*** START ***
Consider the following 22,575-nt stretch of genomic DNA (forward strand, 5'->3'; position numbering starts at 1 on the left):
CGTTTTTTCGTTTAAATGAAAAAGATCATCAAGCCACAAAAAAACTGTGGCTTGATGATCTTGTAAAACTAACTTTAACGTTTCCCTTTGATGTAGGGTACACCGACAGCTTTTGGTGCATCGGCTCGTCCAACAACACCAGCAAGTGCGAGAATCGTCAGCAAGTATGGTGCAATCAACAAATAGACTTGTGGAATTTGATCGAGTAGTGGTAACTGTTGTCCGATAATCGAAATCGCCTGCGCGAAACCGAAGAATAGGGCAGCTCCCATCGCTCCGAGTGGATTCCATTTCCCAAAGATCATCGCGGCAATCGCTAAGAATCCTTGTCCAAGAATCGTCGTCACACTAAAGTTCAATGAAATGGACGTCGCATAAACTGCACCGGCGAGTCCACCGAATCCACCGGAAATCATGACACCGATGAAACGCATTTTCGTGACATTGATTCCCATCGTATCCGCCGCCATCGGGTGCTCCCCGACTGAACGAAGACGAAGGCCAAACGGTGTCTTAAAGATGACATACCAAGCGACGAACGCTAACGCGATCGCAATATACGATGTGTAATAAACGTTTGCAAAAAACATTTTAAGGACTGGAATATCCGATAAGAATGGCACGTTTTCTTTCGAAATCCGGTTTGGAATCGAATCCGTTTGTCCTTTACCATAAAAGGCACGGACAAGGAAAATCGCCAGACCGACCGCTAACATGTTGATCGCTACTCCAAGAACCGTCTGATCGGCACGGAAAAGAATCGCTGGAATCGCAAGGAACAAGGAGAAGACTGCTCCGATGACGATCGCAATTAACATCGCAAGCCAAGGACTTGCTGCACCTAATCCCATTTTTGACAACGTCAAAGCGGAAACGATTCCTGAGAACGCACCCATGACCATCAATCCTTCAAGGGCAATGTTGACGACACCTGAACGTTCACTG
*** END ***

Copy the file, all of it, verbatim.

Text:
Consider the following 22,575-nt stretch of genomic DNA (forward strand, 5'->3'; position numbering starts at 1 on the left):
CGTTTTTTCGTTTAAATGAAAAAGATCATCAAGCCACAAAAAAACTGTGGCTTGATGATCTTGTAAAACTAACTTTAACGTTTCCCTTTGATGTAGGGTACACCGACAGCTTTTGGTGCATCGGCTCGTCCAACAACACCAGCAAGTGCGAGAATCGTCAGCAAGTATGGTGCAATCAACAAATAGACTTGTGGAATTTGATCGAGTAGTGGTAACTGTTGTCCGATAATCGAAATCGCCTGCGCGAAACCGAAGAATAGGGCAGCTCCCATCGCTCCGAGTGGATTCCATTTCCCAAAGATCATCGCGGCAATCGCTAAGAATCCTTGTCCAAGAATCGTCGTCACACTAAAGTTCAATGAAATGGACGTCGCATAAACTGCACCGGCGAGTCCACCGAATCCACCGGAAATCATGACACCGATGAAACGCATTTTCGTGACATTGATTCCCATCGTATCCGCCGCCATCGGGTGCTCCCCGACTGAACGAAGACGAAGGCCAAACGGTGTCTTAAAGATGACATACCAAGCGACGAACGCTAACGCGATCGCAATATACGATGTGTAATAAACGTTTGCAAAAAACATTTTAAGGACTGGAATATCCGATAAGAATGGCACGTTTTCTTTCGAAATCCGGTTTGGAATCGAATCCGTTTGTCCTTTACCATAAAAGGCACGGACAAGGAAAATCGCCAGACCGACCGCTAACATGTTGATCGCTACTCCAAGAACCGTCTGATCGGCACGGAAAAGAATCGCTGGAATCGCAAGGAACAAGGAGAAGACTGCTCCGATGACGATCGCAATTAACATCGCAAGCCAAGGACTTGCTGCACCTAATCCCATTTTTGACAACGTCAAAGCGGAAACGATTCCTGAGAACGCACCCATGACCATCAATCCTTCAAGGGCAATGTTGACGACACCTGAACGTTCACTG